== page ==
Let a pair of random variables $(X,Y)$ be continuous random variables (i.e., they both have density with respect to Lebesgue measure) with joint distribution $P_{XY}$. The maximal correlation $\rho_m(X;Y)$ between $X$ and $Y$ is defined as $$\rho_m(X;Y):=\sup_{f,g} \rho(f(X); g(Y)),$$ where $\rho(\cdot; \cdot)$ denotes the correlation coefficient (aka Pearson correlation coefficient). R\'{e}nyi suggested the following simpler representation for maximal correlation: $$\rho_m(X;Y):=\sup_{f,g}\mathbb{E}[f(X)g(Y)],$$ where the maximization is taken over real-valued functions $f$ and $g$ such that $\mathbb{E}[f(X)]=\mathbb{E}[g(Y)]=0$ and $\mathbb{E}[f^2(X)]=\mathbb{E}[g^2(Y)]=1$. A single-function characterization of maximal correlation correlation was given by by Renyi as follows: $$\rho^2_m(X;Y)=\max_{f}\mathbb{E}[(\mathbb{E}[f(X)|Y])^2],$$ where $f$ satisfies the above conditions as well. One can easily see that for any arbitrary random variables $X$ and $Y$, $0\leq\rho_m(X;Y)\leq 1$ where 0 is achieved iff $X$ and $Y$ are independent and 1 is achieved iff there exists a pair of functions $f$ and $g$ such that $f(X)=g(Y)$ almost surely.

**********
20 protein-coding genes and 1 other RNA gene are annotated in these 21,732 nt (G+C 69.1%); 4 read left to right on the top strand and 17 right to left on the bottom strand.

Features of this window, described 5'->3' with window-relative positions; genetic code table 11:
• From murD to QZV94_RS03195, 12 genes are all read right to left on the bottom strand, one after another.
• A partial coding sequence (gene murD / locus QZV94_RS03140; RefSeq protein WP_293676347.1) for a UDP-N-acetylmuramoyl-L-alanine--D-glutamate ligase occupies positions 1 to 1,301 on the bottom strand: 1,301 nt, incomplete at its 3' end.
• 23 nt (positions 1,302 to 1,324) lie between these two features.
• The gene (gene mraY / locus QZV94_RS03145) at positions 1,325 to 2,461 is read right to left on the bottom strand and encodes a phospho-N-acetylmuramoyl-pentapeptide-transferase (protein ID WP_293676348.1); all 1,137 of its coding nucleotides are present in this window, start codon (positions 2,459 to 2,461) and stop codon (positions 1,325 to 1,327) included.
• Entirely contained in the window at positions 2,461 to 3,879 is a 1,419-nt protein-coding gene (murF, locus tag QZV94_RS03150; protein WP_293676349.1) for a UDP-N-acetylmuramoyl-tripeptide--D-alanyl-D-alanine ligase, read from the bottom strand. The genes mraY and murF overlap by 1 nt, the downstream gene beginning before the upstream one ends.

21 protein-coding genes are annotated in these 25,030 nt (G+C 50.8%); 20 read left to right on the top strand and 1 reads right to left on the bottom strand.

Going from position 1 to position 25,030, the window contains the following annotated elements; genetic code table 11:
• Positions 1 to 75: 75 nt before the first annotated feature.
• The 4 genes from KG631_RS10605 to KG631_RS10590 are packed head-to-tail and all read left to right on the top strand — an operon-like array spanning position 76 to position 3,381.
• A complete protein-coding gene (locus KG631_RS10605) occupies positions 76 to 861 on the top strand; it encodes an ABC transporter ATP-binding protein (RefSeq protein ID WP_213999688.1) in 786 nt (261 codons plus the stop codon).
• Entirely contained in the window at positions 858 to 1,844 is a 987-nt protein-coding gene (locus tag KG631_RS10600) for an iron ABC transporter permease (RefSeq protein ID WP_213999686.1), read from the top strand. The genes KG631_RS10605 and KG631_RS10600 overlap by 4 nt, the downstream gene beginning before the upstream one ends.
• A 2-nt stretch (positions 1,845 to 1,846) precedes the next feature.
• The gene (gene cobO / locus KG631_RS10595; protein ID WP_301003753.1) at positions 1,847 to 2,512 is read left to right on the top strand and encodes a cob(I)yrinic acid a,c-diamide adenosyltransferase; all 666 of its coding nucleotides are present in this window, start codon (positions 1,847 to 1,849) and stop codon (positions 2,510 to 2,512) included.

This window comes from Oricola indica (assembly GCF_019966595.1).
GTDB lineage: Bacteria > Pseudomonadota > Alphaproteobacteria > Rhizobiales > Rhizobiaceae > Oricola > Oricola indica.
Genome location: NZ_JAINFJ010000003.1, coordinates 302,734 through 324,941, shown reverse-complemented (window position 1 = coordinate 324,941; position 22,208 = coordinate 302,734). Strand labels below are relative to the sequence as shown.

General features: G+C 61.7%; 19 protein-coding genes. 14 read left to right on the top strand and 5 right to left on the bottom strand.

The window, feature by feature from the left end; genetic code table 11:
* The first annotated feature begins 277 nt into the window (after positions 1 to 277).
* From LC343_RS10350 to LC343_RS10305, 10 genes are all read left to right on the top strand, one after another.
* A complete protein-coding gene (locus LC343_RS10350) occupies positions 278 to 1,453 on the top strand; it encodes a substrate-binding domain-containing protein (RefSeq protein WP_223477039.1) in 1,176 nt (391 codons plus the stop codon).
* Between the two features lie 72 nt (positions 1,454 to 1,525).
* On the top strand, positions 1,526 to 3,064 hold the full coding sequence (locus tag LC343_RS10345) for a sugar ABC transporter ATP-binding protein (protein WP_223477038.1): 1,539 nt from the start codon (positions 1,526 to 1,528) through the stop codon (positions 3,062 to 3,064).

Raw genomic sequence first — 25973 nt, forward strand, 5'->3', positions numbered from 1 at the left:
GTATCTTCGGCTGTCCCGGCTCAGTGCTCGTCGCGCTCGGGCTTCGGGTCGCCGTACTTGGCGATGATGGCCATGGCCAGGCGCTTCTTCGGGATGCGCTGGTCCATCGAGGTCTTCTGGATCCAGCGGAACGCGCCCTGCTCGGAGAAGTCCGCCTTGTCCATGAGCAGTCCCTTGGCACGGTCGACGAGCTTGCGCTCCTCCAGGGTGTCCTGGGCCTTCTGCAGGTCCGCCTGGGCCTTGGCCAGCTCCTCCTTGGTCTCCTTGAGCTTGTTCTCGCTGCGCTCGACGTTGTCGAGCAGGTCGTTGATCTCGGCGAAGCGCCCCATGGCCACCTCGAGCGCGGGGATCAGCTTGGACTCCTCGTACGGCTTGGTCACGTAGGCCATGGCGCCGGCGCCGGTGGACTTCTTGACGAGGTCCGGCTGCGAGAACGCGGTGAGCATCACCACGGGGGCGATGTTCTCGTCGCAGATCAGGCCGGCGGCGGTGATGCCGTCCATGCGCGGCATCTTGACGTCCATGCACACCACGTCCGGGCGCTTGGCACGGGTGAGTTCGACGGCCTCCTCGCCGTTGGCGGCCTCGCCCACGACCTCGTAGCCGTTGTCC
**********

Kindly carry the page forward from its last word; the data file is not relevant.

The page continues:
It is a well-known fact that for jointly Gaussian $(X,Y)$, we have $\rho_m^2(X; Y)=\rho^2(X; Y)$.

Suppose now that only $Y$ is Gaussian. I would like to know a necessary and sufficient condition on $P_{XY}$ such that $\rho_m^2(X; Y)=\rho^2(X; Y)$. In particular, I am interested to see if this statement is correct: if $\rho_m^2(X;Y)$ is close to $\rho^2(X;Y)$, then $X$ is close to a Gaussian random variable.

  • $\begingroup$ Douglas, you are right, the equality can not imply Gaussianity. However, I am looking for a necessary and sufficient condition on $P_{XY}$ with Gaussian $Y$ such that we have the equality. Can you also elaborate a bit on "then interpolate to get equality". $\endgroup$ – math-Student Jan 12 '16 at 20:58
  • $\begingroup$ I was mistaken about interpolation. Your statement seems reasonable to me now. $\endgroup$ – Douglas Zare Jan 13 '16 at 0:08

Your Answer

By clicking “Post Your Answer”, you agree to our terms of service, privacy policy and cookie policy

Browse other questions tagged or ask your own question.